The £8.9bn of remortgaging in January 2018 was up 20.3% year-on-year, and the highest number of remortgages since November 2008.

What’s the latest?

Remortgaging activity jumped to a nine-year high in January as homeowners looked to lock in to competitive deals before interest rates rise again.

Around 49,800 people switched mortgage deals, 19% more than in January 2017 and the highest monthly figure since November 2008, according to UK Finance.

Activity among first-time buyers also remained buoyant, rising by 7% year-on-year, while there was a 6% increase in lending to home-movers.

But the buy-to-let sector remained subdued, with the number of mortgages advanced to investment landlords buying properties dropping by 5%.

Jackie Bennett, director of mortgages at UK Finance, said: “Remortgaging in January reached a nine-year high as a number of previous fixed rate mortgages came to an end, while borrowers locked into attractive deals amid expectations of further interest rate rises.”

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Why is this happening?

Remortgaging numbers typically jump in January, as homeowners put their finances in order at the start of the year.

However, as the rise seen this year was above the usual seasonal fluctuations, the main driver is likely to be expectations that the Bank of England will increase the base rate again soon.

Mortgage rates are also beginning to rise, leaving many borrowers keen to snap up good deals while they are still available.

Who does it affect?

It is good news that homeowners are getting their finances in order ahead of future rate rises.

There has been much speculation about how households will cope with rising interest rates, particularly as before November’s hike, the cost of borrowing had not increased for a decade, meaning many homeowners had never experienced a jump in their mortgage costs.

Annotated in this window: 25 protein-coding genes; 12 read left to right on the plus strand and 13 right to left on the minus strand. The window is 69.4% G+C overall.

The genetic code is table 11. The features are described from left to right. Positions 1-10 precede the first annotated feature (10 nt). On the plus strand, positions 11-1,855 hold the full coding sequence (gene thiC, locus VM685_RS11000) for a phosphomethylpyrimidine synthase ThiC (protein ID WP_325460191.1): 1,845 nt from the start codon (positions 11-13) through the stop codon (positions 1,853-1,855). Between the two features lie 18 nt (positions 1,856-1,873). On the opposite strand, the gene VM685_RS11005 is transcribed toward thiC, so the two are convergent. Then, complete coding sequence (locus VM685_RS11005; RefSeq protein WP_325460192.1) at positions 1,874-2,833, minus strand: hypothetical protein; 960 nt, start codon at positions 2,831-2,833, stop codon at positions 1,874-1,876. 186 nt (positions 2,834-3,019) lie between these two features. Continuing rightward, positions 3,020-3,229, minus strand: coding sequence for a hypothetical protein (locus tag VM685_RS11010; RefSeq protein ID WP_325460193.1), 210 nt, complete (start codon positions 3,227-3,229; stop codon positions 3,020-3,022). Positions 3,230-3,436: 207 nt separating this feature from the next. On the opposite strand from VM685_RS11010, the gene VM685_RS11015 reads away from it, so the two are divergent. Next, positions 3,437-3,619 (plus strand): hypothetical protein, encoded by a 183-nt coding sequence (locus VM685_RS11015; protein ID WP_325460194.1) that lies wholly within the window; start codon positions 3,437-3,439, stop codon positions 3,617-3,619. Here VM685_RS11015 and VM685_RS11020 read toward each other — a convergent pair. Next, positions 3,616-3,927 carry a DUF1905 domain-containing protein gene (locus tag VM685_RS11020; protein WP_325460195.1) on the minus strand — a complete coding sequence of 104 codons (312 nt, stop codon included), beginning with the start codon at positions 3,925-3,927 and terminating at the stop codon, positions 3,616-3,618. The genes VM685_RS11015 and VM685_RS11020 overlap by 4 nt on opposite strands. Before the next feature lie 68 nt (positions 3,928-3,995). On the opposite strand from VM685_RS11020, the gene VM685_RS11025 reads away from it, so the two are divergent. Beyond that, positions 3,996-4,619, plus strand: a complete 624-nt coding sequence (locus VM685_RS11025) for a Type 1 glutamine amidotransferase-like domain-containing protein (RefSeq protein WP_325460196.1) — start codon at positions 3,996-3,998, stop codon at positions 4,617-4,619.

The Bank of England has also signalled it may raise the base rate faster than previously expected if the UK’s economy continues on its current track.

Mark Harris, chief executive of mortgage broker SPF Private Clients, said: “Many [homeowners] are choosing to lock into longer-term fixes of five years, as rates are still extremely competitive, even though they are now on the rise.”

Sounds interesting. What’s the background?

A raft of Government initiatives, including the Help to Buy scheme, have helped boost the number of first-time buyers and enabled existing homeowners to trade up. 

Most recently, the Government announced it was waiving the first £300,000 of stamp duty on homes worth up to £500,000 for people buying their first property.

The Chancellor Philip Hammond said in the Spring Statement (13 March) that 60,000 first-time buyers had taken advantage of the tax break since it was launched in November.

This group has also benefitted from the fall in investment landlords buying properties following a raft of tax changes affecting the buy-to-let sector.

Top 3 takeaways

  • Remortgaging activity jumped to a nine-year high in January
  • Around 49,800 people switched mortgage deals, the highest monthly figure since November 2008
  • Activity among first-time buyers also rose by 7% year-on-year

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